The display on this unit reminds me of the EliteBook x360 1040 that I reviewed, in that I love it. The colors are accurate, and it's actually pleasant to use, something that can't be said of many matte anti-glare displays.
As I mentioned above, the footprint of the laptop is smaller than it was, and that's due to narrow bezels. This machine has an 85% screen-to-body ratio, with a 34% smaller top bezel, a 29% smaller chin, and 19% narrower side bezels. It still maintains the webcam and the IR camera in the top bezel though.
The Bang & Olufsen speakers are placed on either side of the keyboard, and they sound phenomenal. They're both clear and loud, and this something that I really appreciate from HP. The company understands that even though this is a business laptop, there's a good chance that it's your only laptop, and you're taking it home from work. That means that you might be using it for entertainment as well as productivity. It's your everything device, and it's meant to be.
Keyboard and trackpad
The EliteBook 840 G7 has one of the best keyboards on the market. No, really. It's comfortable and it's accurate, and in fact, HP says it's more accurate than the previous generation. This is the thing that made me fall in love with the EliteBook 1040. Not only do the keys feel sturdy with a perfect amount of depth and resistance, but they're quiet too.
If you've been following my reviews for a while, then you know that I used to be a huge fan of Lenovo's ThinkPad keyboards, but HP swayed me with the EliteBook x360 1040. It was the first time I was willing to entertain the idea that a keyboard could be better than on a ThinkPad. I'm really pleased to see that HP brought this keyboard down to the 800 series, because with Lenovo's PCs, you don't have to buy premium to get a great keyboard. I do hope that HP brings this keyboard to all of its tiers of both consumer and business laptops.
Right in the middle of the keyboard between the G, H, and B keys is a black nub for controlling the pointer. This is something that's not available at all on the 1000 series, and it was included on the EliteBook 840 G5. These exist from most OEMs in one or more models, and they're a relic from a time when Windows PC trackpads weren't very good. Obviously, some people still use them though.
The clickable trackpad uses Microsoft Precision drivers, so it's fast, responsive, and it supports all of the gestures that you're used to. Above it are two physical buttons, which are meant to be used with the nub on the keyboard, although I prefer the physical buttons with the trackpad.
Performance and battery life
The model that HP sent me is top-end, including an Intel Core i7-10810U and 16GB RAM. The Core i7-10810U is the vPro version of the Core i7-10710U, a 15W hexa-core CPU with 12 threads. It's from the Comet Lake family, as are all CPUs in business laptops that have Intel 10th-gen processors.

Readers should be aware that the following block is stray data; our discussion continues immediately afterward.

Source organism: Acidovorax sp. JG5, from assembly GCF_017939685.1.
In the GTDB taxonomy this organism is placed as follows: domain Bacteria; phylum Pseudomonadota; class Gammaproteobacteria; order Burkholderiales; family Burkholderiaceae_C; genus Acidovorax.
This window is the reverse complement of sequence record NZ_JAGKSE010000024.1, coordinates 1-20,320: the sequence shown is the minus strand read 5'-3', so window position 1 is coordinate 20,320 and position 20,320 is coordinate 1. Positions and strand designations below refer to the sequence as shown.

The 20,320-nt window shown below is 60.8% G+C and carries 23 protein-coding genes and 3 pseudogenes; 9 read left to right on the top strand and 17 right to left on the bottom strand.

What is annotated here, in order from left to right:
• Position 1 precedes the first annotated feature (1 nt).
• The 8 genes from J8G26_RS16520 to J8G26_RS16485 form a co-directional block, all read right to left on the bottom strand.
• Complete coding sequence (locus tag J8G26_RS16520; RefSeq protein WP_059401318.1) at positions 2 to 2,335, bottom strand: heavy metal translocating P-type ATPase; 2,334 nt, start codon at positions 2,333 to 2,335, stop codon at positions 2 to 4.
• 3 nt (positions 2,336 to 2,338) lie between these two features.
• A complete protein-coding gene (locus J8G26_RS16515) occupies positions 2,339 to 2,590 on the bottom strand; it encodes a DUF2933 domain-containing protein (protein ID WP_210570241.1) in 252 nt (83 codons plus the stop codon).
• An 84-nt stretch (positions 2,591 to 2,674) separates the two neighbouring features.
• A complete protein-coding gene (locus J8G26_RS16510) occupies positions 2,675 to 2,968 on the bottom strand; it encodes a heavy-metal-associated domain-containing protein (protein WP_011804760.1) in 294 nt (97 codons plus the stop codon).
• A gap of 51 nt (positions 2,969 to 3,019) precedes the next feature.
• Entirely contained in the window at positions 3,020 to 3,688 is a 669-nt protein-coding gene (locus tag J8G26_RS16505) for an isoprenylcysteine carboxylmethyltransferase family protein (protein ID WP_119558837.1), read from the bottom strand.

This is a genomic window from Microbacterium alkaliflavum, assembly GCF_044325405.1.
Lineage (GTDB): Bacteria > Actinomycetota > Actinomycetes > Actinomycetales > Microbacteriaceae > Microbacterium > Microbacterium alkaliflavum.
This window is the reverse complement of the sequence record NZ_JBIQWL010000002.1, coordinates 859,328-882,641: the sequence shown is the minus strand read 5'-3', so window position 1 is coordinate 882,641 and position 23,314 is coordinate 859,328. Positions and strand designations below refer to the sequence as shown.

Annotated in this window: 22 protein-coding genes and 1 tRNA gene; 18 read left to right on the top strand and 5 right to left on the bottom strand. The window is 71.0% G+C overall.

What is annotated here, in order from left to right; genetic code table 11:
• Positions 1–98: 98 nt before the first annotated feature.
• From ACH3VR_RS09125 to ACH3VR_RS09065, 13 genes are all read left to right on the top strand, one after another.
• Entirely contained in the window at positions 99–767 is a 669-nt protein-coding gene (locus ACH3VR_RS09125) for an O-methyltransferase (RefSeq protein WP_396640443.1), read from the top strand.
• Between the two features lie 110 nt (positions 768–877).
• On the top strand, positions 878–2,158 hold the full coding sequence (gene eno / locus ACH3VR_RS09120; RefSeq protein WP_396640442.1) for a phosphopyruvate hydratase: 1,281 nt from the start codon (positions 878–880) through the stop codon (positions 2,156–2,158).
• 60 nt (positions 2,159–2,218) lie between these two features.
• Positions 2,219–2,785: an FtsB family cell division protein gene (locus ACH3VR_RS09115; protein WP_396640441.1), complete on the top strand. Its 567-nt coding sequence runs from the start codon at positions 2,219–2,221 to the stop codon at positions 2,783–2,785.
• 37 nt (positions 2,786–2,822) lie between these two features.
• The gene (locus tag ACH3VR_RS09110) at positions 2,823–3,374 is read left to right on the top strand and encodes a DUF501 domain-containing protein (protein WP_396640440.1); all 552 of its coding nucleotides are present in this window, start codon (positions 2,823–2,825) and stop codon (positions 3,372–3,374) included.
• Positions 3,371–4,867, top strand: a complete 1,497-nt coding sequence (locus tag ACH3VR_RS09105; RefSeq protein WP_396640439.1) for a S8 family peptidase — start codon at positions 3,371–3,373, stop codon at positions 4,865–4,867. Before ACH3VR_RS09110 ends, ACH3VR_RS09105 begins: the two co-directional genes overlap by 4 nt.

Some of the leading competitors to the EliteBook 840, such as Lenovo's ThinkPad T14 and T14s, aren't offered with this CPU. Those only go up to the Core i7-10610U, which is quad-core. Indeed, if you're looking for top-end Intel parts in a mainstream business laptop, the EliteBook 840 G7 is one of few choices.
Battery life is also weirdly good, although maybe I shouldn't feel like it's so weird because I know that this is something that HP focuses on. With my usual usage of the power slider being one notch above battery saver and the screen at 50% brightness, I got close to 10 hours of regular usage. I'm not talking about streaming Netflix or local video; I'm talking about actual work. If you're heading out for an eight-hour day, you can leave the charger at home.
For benchmarks, I used my usual PCMark 8 and PCMark 10.
||EliteBook 840 G7
Intel Core i7-10810U
|Lenovo ThinkPad T14s
AMD Ryzen 7 4750U
|Dell Latitude 7310
|Lenovo ThinkPad X13 Yoga
|HP EliteBook 840 G5
Intel Core i7-8650U and AMD Radeon RX 540
|PCMark 8: Home
|PCMark 8: Creative
|PCMark 8: Work
I did include an AMD Ryzen score, because AMD's Ryzen 4000 processors are legit. But the Core i7-10810U is the best you can get from Intel right now in a business PC.
The EliteBook 840 G7 might just be my absolute favorite PC. That's easy for me to say, because I said it about the EliteBook x360 1040 and these are so similar. It's got one of the best keyboards of any laptop, and it's thin and light. With the previous generation, it was a great all-around PC, but thin and light wasn't how I would have described it.
Also, this model has 4G LTE, a must-have feature for me. Honestly, in 2020, everything should just be able to connect to the internet all the time. I shouldn't have to worry about ending up on the Starbucks mailing list because I wanted to use the Wi-Fi in one of its locations, and I shouldn't have to wander around an airport lounge to find the Wi-Fi password. 4G LTE is a must.
My only complaint is that the Thunderbolt 3 ports aren't 'full' Thunderbolt 3 ports, meaning that you can't use a single port to power dual 4K displays. It was an easy enough issue to work around though. I simply unplugged one of my 4K monitors from the Thunderbolt 3 dock and plugged it into the second Thunderbolt 3 port.
But all-in-all, this thing is nearly perfect. It has great speakers, an amazing keyboard, a solid anti-glare display, and a thin and light chassis. This model comes in at $2,199. You can find the EliteBook 840 G7 on HP.com here.
Gallery: HP EliteBook 840 G7 review